COVID-19 accelerated workplace trends that have had a significant impact on the skills leaders need to help workers craft their careers. Facing massive disruptions, businesses introduced unprecedented innovations as they rushed to find ways to keep employees safe, customers interested, and their doors open. At the same time, workers everywhere re-examined how they defined success as well as their relationships with each other and their companies. Based on direct experience and indirect reports from companies wrestling with how to adapt, this article aims to examine how changes in what workers expect from organizations as they think about their careers demands changes from leaders who want to succeed.
What is changing in what people expect from organizations as they think about their careers.
There is no question that the COVID-19 pandemic weakened the ties between employees and organizations. While this trend had already begun before the pandemic and the social upheaval that followed, 2020 and 2021 saw a transformation of the social contract between employees and organizations. Seemingly overnight, there were rapid and significant shifts in where workers could do their work, what kind of work was needed from them, and what they were willing to give up for their careers.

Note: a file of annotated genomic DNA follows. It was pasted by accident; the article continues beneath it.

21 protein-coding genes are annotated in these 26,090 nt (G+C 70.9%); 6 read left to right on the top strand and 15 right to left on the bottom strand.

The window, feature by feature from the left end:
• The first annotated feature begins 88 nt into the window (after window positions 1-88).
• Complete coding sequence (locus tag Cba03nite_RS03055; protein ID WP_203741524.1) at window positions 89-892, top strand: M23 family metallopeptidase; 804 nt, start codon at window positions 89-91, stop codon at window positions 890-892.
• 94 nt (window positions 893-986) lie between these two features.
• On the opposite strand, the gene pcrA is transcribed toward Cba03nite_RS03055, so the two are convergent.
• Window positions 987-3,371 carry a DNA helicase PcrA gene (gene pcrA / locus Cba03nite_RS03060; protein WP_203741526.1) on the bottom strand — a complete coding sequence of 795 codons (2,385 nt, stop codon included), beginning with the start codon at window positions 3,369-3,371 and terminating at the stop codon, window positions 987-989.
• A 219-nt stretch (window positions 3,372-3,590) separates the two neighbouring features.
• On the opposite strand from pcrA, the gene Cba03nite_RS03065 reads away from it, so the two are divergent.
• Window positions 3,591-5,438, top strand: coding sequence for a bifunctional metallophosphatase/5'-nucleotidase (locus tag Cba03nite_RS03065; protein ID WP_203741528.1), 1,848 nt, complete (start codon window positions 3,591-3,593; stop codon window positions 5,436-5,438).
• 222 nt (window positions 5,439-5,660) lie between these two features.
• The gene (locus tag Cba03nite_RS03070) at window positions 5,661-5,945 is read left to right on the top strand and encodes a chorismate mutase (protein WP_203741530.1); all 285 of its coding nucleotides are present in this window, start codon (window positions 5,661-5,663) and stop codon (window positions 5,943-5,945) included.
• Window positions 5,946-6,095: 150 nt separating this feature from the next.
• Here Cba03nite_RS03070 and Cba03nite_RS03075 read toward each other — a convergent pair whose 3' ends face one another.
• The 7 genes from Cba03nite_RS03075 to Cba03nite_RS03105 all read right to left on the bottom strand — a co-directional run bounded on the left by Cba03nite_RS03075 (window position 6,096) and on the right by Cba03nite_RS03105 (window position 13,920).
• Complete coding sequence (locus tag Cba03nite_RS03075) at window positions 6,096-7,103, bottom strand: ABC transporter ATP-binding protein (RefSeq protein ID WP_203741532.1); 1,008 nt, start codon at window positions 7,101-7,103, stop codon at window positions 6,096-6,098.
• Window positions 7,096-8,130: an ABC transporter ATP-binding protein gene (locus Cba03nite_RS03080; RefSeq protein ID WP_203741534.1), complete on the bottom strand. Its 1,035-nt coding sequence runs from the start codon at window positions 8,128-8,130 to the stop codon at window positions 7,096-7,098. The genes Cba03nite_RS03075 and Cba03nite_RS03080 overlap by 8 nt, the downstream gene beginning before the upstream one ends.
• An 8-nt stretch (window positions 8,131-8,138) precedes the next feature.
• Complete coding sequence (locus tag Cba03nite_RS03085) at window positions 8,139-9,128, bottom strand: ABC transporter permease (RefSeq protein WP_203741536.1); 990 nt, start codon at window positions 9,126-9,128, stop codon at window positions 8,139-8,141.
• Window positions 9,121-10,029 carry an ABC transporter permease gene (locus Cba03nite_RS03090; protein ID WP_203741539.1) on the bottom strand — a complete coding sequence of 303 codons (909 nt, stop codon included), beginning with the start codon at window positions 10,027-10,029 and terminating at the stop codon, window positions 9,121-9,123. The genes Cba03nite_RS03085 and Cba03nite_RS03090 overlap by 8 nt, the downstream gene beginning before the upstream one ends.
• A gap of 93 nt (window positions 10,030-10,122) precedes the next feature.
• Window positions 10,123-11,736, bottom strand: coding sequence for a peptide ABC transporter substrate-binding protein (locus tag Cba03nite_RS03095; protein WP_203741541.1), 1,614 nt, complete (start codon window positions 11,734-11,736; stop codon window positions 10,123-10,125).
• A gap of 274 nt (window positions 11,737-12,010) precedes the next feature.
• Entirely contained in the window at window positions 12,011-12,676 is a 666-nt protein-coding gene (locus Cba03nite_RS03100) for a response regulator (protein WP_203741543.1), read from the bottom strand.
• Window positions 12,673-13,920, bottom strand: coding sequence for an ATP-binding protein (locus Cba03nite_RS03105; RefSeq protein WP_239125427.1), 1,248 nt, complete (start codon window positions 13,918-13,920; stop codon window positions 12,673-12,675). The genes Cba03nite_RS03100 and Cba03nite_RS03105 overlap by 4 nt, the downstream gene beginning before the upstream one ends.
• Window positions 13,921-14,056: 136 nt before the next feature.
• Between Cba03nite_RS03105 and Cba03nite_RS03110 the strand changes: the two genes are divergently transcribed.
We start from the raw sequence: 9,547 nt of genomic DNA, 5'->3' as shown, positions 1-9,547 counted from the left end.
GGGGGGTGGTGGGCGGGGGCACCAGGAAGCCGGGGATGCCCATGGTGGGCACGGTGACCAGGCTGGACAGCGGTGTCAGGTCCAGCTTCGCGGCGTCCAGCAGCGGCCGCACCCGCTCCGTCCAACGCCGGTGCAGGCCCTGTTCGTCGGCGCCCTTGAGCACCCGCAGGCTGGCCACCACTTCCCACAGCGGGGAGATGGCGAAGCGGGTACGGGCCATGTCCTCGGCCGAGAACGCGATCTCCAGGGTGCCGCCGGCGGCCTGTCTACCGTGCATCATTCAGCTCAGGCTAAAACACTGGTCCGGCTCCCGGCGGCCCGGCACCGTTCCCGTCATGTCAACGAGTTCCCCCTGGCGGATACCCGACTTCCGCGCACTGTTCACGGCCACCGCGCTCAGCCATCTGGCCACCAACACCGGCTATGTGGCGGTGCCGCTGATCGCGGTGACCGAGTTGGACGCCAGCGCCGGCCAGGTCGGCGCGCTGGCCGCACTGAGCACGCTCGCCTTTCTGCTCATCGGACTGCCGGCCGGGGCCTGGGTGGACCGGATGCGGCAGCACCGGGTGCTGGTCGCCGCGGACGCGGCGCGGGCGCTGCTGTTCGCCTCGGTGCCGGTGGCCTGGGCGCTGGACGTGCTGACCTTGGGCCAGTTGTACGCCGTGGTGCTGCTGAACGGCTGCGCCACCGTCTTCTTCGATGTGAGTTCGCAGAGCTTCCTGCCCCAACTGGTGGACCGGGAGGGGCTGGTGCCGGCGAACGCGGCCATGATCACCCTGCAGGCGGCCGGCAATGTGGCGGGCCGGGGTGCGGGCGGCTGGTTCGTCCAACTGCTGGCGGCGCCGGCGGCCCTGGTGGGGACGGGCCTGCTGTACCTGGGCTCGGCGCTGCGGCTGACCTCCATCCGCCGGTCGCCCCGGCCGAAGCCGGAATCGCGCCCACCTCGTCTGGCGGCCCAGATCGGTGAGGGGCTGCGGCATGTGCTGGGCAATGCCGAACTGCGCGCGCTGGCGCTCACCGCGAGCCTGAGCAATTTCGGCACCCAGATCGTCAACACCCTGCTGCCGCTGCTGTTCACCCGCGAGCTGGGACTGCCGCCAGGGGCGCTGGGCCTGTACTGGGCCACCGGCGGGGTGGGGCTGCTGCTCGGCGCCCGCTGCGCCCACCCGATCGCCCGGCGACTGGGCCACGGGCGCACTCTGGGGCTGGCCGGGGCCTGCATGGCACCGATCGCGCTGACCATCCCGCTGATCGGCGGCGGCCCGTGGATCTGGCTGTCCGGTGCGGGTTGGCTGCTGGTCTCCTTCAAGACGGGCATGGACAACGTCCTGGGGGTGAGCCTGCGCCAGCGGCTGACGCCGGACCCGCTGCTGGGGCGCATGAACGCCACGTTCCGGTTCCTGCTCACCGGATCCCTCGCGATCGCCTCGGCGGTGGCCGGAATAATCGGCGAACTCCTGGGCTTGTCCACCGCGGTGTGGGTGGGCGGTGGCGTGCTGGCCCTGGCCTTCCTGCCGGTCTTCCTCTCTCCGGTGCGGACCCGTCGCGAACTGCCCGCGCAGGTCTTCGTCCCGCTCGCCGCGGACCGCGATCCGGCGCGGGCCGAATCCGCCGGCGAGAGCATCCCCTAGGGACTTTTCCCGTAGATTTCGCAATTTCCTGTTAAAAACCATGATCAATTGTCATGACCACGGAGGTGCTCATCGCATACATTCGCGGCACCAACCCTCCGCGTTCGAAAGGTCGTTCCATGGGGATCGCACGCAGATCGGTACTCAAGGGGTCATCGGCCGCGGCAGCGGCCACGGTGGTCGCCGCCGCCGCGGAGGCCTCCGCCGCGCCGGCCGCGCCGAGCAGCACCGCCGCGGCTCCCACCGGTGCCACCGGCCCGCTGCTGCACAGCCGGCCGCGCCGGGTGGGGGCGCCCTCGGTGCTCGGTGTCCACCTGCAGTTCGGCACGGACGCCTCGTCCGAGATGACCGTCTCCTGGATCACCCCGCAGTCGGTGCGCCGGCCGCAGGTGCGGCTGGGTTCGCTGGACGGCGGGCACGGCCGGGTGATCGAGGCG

While technology advances had been gradually blurring the lines between home and work, most workers did the majority of their work in-person prior to early 2020. With the onset of the pandemic, every job everywhere in the world that could be done remotely suddenly was. Apartments and homes became workplaces, schools, daycare centers, and even places of worship and performance venues at the same time. Technology was deployed to support this dispersed workforce and workers struggled to balance the sudden onslaught of competing demands and/or feelings of isolation and disconnectedness. Writing in early 2023, while the conditions that led to the massive shift to virtual work have all but disappeared, employers continue to struggle with how and whether to bring in-person work back.
At the same time, jobs that had been routine and predictable suddenly became unpredictable. Almost nothing could be done the same way—even in critical infrastructure. Retailers struggled to keep shelves stocked, manufacturers tried to keep assembly lines running, restaurants adapted to pick up and delivery, healthcare shifted from a balance of preventative and routine care to overwhelming surges of demands for emergency and critical care. Everything had to be reimagined and then reimagined again as things continued to change.
Where workers had been more willing to sacrifice time, personal relationships, and often their interests or values in exchange for a promotion or a raise, as they looked death in the face or considered the education of their children, many found they were no longer willing to make these same tradeoffs. Many dropped out of the workforce completely while others shifted to careers that held more meaning or flexibility. Others stayed but stopped working as hard or are just biding their time until they move to another company.
These changes have all impacted what leaders need to be able to do to support employees in achieving their career goals. The significant shifts in the location of work, the skills needed for a successful career, and the erosion of the social contract between workers and employers all require new leadership skills to ensure individual satisfaction and organizational success.
What workers need leaders to do to support their careers.